Why you should care
One key to greatness is turning the slightest slight into power.
Despite the Lakers’ dreadful 8-16 record, Kobe Bryant was all smiles after last Sunday’s game. He had just surpassed Michael Jordan, his idol, on the all-time scoring list and was obliging reporters with a glimpse into the inner-workings of a five-time champ: “[My] competitive nature is something that frightens a lot of people, when you peel back truly what’s inside …” Bryant said.
It sounded like Bryant had taken a page from his hero’s book. On a September evening in 2009, Michael Jordan, donning an oversized gray suit, swaggered onto the stage of his induction ceremony into the Naismith Hall of Fame, surrounded by thunderous applause — and then, he began to bawl. After composing himself, the man who is arguably the greatest basketball player of all time proceeded to deliver a rare and candid manifesto on what made him tick.
When Jordan thanked Isaiah Thomas and Magic Johnson for “freezing” him out his first year in the NBA, he meant it.
It wasn’t pretty. For more than 20 minutes, the superhuman Jordan meticulously recalled every slight, criticism and doubt leveled at him over the past 40 years. He made sure that the high school coach who picked 6’ 7” sophomore Leroy Smith over Jordan knew he “made a mistake, dude.” (Smith was in the crowd). He relayed how legendary college coach Dean Smith, also in attendance, had “burned” him up by not putting him on the cover of Sports Illustrated in his freshman year. And he rubbed dirt in the wounds of Bryon Russell, a guard who failed to guard him in one of the most famous plays in history. “He was pathologically competitive,” says Galen Clavio, executive director of the Sports Journalism Center at Indiana University-Bloomington.
Not surprisingly, the basketball universe — reporters, players, fans — diagnosed Jordan with a permanent chip on his shoulder. The chip looked only larger when they considered the night’s other inductees — John Stockton, David Robinson and Jerry Sloan — who filled their speeches with humility and thanks.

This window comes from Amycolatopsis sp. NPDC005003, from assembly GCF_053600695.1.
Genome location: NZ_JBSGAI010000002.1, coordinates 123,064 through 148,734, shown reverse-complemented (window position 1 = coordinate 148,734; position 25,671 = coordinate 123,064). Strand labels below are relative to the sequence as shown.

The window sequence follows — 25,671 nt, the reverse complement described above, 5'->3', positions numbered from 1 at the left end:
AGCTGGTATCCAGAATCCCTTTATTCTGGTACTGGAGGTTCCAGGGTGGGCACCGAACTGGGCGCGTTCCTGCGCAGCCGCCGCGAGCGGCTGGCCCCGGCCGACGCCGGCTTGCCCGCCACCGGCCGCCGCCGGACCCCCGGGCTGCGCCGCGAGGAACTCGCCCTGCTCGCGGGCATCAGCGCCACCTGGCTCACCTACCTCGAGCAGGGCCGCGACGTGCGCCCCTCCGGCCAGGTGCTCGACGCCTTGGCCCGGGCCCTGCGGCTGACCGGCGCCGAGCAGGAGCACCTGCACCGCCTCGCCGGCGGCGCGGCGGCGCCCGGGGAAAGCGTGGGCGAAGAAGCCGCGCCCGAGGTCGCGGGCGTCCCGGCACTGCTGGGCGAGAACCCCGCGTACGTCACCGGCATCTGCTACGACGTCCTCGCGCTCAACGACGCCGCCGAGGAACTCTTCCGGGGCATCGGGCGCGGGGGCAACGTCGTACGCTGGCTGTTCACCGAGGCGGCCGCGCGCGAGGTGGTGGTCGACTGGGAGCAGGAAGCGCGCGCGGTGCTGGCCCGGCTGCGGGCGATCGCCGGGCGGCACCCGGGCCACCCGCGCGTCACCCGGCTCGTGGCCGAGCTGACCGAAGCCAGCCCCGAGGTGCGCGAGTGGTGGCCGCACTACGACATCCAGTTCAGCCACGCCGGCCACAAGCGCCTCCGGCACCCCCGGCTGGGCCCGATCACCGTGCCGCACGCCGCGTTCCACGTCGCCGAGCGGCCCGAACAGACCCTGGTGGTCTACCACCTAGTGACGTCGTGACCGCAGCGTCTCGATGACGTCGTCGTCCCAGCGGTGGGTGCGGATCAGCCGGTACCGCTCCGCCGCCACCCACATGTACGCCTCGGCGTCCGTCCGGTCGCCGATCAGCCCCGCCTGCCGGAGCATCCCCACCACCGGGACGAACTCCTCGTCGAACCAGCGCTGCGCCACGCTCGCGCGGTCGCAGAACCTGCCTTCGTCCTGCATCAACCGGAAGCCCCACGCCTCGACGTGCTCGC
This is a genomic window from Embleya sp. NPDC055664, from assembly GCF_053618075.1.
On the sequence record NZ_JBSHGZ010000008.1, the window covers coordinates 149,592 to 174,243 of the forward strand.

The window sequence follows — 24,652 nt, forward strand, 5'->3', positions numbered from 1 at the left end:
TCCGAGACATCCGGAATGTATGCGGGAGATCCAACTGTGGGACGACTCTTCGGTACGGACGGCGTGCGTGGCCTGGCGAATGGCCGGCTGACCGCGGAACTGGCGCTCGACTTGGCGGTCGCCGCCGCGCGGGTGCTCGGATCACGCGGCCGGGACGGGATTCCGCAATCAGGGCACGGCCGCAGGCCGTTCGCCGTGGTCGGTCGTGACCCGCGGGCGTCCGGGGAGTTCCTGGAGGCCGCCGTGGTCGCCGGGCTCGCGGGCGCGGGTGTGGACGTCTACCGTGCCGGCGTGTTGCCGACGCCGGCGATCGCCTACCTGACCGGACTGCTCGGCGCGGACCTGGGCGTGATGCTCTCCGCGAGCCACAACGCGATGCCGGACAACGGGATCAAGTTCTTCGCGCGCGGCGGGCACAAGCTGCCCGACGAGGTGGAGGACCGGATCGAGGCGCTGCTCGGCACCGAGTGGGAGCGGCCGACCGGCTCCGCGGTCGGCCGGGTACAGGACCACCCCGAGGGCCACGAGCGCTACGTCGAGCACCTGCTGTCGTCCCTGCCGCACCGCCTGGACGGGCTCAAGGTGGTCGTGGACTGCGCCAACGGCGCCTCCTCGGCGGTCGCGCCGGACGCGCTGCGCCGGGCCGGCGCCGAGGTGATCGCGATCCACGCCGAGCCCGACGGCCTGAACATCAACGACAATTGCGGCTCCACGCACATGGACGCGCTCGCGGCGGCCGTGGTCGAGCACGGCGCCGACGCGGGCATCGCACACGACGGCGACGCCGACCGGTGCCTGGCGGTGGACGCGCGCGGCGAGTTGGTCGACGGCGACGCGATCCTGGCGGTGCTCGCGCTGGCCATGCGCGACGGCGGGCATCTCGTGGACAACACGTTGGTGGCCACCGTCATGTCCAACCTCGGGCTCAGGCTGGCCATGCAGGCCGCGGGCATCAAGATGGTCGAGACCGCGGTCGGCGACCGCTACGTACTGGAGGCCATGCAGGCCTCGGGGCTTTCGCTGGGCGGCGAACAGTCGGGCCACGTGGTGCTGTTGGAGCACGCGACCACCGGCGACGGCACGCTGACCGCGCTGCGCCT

But in all the hoopla over Jordan’s supposed gracelessness, his critics missed a crucial insight into greatness — especially, what fuels it. “Nothing seemed to motivate Jordan more than a real or perceived insult,” says John Affleck, director of the John Curley Center for Sports Journalism at Penn State University. Jordan had the rare gift of turning the slightest dig into an extraordinary source of motivation. Taunts were dares. Adversity he welcomed, in a curious way, because it could spur him to become even greater. It wasn’t sublimation, exactly, but it was sublime. When he thanked Isaiah Thomas and Magic Johnson for “freezing” him out his first year in the NBA, he meant it: “You guys gave me the motivation to say, ‘You know what, evidently I haven’t proved enough,’” he told them. It was an unconventional thank-you, but it was sincere.
The Jordan breed may soon be extinct, or at least never let off its leash. A look at the game’s current studs — like LeBron James, Kevin Durant or Derrick Rose — reveals a different tone. Durant’s Most Valuable Player speech was soft-spoken and thankful, not for the stepping stones he conquered on his meteoric rise to the top, but for those who supported and helped him. On the court, James involves his teammates, proof that the me-versus-the-world outlook that so well characterized Jordan and Bryant hasn’t been picked up by Cleveland’s finest.
Maybe it’s the hypervigilance required by the pervasiveness of Twitter, Facebook and the 26-hour news cycle. When Bryant called his teammates “soft like Charmin” last week, even the toilet paper company jumped on his back. Which means we may soon feel nostalgia for Jordan’s cutthroat realism and his willingness to speak the truth: Winning — and greatness — ain’t pretty.
This OZY encore was originally published Dec. 17, 2014.